This course introduces thoughts and values in art, music, literature, philosophy, and/or film from the 1800s through the present.
Use the following examples to help you create your own Works Cited page:
Course or Department Websites
Give the instructor name. Then list the title of the course (or the school catalog designation for the course) in italics. Give appropriate department and school names as well, following the course title.
Felluga, Dino. Survey of the Literature of England. Purdue U, Aug. 2006, web.ics.purdue.edu/~felluga/241/241/Home.html. Accessed 31 May 2007.
Hagan, Tara. "Module 2." Interdisciplinary Survey of Humanities IV. Thomas U, Apr. 2019, https://thomasu.instructure.com/login/ldap. Accessed 11 Apr. 2019.
Digital Files (PDFs, MP3s, JPEGs)
Determine the type of work to cite (e.g., article, image, sound recording) and cite appropriately. End the entry with the name of the digital format (e.g., PDF, JPEG file, Microsoft Word file, MP3). If the work does not follow traditional parameters for citation, give the author’s name, the name of the work, the date of creation, and the location.
Council of Writing Program Administrators, National Council of Teachers of English, and National Writing Project. Framework for Success in Postsecondary Writing. CWPA, NCTE, and NWP, 2011, wpacouncil.org/files/framework-for-success-postsecondary-writing.pdf.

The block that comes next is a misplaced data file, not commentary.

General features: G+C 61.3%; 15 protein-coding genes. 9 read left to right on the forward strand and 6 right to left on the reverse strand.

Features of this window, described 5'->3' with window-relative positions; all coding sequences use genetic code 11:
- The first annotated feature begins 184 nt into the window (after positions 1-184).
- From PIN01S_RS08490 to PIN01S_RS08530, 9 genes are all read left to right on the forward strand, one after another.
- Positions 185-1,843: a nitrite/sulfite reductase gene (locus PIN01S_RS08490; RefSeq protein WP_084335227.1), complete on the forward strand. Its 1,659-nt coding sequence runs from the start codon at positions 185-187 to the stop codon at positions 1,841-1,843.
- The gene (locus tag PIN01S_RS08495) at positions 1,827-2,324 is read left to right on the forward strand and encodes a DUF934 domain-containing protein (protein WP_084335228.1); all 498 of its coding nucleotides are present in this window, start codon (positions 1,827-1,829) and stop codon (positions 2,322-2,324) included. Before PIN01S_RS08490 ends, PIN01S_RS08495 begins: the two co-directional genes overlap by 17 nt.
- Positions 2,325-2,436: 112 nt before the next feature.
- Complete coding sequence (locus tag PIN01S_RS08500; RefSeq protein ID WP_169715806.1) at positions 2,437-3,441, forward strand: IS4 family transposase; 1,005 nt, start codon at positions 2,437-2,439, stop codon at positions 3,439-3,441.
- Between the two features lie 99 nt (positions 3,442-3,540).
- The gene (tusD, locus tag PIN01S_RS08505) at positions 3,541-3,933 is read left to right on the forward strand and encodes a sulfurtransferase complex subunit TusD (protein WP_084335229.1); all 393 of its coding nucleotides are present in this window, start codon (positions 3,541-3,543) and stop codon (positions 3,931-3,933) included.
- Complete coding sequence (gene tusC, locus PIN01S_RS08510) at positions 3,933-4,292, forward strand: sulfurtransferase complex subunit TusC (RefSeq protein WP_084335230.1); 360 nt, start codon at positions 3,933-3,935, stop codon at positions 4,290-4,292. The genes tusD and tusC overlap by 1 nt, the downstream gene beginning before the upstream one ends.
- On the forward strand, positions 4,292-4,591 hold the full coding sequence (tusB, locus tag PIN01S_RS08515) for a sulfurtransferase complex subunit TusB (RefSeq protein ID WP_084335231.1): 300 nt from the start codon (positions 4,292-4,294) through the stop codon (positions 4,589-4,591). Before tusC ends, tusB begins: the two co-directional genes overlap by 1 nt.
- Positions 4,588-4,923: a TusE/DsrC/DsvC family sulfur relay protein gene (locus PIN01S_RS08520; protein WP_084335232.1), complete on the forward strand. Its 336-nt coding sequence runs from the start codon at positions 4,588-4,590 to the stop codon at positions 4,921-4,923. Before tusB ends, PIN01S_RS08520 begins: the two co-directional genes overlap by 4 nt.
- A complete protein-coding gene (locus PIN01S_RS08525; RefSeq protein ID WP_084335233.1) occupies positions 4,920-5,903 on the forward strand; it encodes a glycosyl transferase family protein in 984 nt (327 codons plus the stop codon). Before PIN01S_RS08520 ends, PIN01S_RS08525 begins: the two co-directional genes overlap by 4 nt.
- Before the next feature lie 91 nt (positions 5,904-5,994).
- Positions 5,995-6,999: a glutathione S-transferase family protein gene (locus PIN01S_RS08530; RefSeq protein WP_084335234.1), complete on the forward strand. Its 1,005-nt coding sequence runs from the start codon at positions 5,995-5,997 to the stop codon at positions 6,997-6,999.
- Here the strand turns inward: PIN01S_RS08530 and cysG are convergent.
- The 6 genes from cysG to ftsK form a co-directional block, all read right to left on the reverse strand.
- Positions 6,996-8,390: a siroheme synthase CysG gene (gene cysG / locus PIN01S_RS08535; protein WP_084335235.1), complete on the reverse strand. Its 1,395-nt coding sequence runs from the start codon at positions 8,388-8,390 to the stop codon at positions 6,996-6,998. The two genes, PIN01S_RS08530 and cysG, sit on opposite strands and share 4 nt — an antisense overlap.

Microsoft Word Document
Smith, George. “Pax Americana: Strife in a Time of Peace.” 2005. Microsoft Word file.
Students often struggle with knowing when and how to cite information that they get from another source. Don't over-rely on quoting large blocks of text from something that someone else wrote. You should instead summarize, or paraphrase, what the other person is saying, using your own words to express their ideas. When you do that, don't forget to include an in-text citation that lets your instructor know where your information is coming from.
An in-text MLA citation will include the author's last name (or title of the work if the author is unknown) and the page number that the information comes from (if known). Not all sources have page numbers, so it's okay if your citation only has the author's last name.
Use the following examples to help you with your in-text citations:
This is a sentence containing paraphrased information from someone else's work (Felluga).
The CWPA, NCTE, and NWP believe that families, schools, students, and teachers all share the responsibility of properly preparing college students for successful academic writing (3).
This is a "short, direct quote" from someone else's work (Smith 2).
Feel free to use one of the following documents as a template for properly formatting your essay in MLA, but please double-check with your instructor to make sure that you're following her specific directions!